A recent declaration by the White House that Bashar al-Assad is planning another chemical attack caught the U.S. military and the U.S. State Department by surprise. The White House indicated that the Syrian President would pay a “heavy price” if such an attack were to take place.
This was unusual, because statements are normally sent through diplomatic channels versus being made public. Russia would have been the obvious choice to use as a conduit. Instead, Nikki Haley, the U.S. Ambassador to the U.N., charged that the chemical attack “will be blamed on Assad, but also on Russia and Iran who support him in killing his own people.”
Accusations and threats have been issuing from Trump’s White House regarding Syria steadily. Over the past couple of months, the U.S. hasn’t limited it to just talk. They shot down a regime jet as well as two Iranian-supplied drones. American warplanes have bombed regime forces on no less than four different occasions.
This is a contrast from the Obama administration, who failed to take military action in Syria, despite the chemical attack in 2013. While it seems that this new President is more aggressive on the issue of Syria, his real target seems to be Iran, particularly the Iranian regime.
There has been no information released by the U.S. administration to back up its claim of another chemical attack by Assad, but further conflict with Assad’s regime is likely to lead to direct confrontation of troops on the ground.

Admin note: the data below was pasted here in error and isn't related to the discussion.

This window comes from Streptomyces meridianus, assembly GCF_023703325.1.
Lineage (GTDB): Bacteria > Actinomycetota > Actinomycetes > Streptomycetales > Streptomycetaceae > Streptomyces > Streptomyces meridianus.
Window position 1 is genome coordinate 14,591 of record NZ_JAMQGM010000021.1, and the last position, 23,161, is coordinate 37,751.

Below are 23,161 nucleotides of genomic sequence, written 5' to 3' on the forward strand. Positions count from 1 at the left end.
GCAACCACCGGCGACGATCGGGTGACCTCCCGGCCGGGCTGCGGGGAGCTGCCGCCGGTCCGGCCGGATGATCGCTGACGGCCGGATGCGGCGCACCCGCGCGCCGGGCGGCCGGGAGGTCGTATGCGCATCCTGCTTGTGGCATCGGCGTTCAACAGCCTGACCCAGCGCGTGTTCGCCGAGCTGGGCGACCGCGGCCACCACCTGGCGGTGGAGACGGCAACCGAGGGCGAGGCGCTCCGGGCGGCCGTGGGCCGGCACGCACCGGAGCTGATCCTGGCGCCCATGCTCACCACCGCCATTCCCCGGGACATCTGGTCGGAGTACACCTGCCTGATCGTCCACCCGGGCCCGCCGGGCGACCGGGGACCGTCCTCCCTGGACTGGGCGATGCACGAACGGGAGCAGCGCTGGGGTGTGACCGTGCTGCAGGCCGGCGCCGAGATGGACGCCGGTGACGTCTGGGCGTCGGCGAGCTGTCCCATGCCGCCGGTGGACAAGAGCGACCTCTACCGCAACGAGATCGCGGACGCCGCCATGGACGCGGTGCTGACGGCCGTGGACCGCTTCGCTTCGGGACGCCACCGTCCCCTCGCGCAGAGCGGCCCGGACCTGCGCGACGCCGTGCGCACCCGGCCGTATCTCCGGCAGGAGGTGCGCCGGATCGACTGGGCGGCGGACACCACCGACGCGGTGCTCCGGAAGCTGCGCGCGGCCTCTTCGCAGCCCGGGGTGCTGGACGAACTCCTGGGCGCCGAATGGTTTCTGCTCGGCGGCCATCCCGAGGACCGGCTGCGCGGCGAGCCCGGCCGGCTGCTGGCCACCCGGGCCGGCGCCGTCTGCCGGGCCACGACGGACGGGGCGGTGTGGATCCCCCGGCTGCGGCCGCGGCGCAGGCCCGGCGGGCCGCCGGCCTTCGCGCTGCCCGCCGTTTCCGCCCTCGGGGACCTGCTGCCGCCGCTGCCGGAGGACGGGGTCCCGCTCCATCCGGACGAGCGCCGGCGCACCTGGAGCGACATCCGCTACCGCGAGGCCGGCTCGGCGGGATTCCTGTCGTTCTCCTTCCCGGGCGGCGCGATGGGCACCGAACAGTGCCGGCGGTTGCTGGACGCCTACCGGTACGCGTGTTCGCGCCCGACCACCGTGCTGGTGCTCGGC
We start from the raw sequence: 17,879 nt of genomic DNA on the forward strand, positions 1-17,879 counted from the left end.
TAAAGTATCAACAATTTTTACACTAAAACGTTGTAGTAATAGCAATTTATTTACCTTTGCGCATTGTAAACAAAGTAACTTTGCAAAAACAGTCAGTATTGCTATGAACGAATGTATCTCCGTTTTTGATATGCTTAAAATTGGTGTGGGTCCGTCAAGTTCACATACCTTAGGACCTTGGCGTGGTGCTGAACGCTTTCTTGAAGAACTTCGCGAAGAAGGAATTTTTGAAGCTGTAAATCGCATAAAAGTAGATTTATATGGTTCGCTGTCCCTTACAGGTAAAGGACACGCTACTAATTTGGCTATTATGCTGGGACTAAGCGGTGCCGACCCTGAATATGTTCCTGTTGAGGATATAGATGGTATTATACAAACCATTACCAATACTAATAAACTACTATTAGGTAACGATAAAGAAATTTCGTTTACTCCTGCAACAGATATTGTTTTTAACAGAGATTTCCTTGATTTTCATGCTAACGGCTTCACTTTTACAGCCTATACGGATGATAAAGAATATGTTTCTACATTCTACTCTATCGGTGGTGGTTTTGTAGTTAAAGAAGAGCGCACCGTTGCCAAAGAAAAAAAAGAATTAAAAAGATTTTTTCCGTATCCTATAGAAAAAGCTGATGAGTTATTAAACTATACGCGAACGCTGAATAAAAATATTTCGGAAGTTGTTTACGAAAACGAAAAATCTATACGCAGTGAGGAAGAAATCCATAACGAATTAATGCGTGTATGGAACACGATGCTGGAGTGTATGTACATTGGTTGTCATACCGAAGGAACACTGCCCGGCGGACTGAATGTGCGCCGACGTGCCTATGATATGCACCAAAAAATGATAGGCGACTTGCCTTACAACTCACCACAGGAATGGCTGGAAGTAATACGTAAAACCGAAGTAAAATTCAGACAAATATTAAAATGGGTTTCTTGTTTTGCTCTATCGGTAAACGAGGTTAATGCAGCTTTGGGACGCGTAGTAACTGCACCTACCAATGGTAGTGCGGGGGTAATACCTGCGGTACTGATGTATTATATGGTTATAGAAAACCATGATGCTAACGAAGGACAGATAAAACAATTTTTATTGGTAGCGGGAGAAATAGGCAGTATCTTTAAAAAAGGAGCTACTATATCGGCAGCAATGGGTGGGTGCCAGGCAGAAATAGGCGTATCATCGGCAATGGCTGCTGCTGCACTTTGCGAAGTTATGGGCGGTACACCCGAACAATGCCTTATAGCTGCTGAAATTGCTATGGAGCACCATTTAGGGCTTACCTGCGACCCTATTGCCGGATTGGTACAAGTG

Trump, however, has spent most of his time in the Middle East focusing on Iran. Just days after Rouhani was reelected, Trump called Iran an exporter of terrorism. He then called for an alliance between Israel and Sunni Gulf states against Iran. But the Sunni bloc has recently started to fracture over the current blockade against Qatar, who has maintained relations with Iran.
Ezra Cohen-Watnick, the senior director for intelligence on the National Security Council, told administration officials that he wanted the U.S. intelligence agencies to bring down the Iranian government.
According to White House officials, “Trump administration officials are planning for the next stage of the war, a complex fight that will bring them into direct conflict with the Syrian government and Iranian forces contesting control of a vast desert stretch in the eastern part of the country.”
Still others are against that type of move, arguing that the main objective should remain ISIS, not creating another war front, this time with Iran. Additionally, that would mean conflict with Russia, who is tracking Western warplanes in the Syrian skies and who has also been an ally of Assad. They argue that no such chemical attack is planned, but that current actions by the U.S. could be deemed provocation.
Where the U.S. chooses to take this foreign policy is still unclear, but what is perfectly apparent is that the U.S. administration is gunning for a new regime in Iran.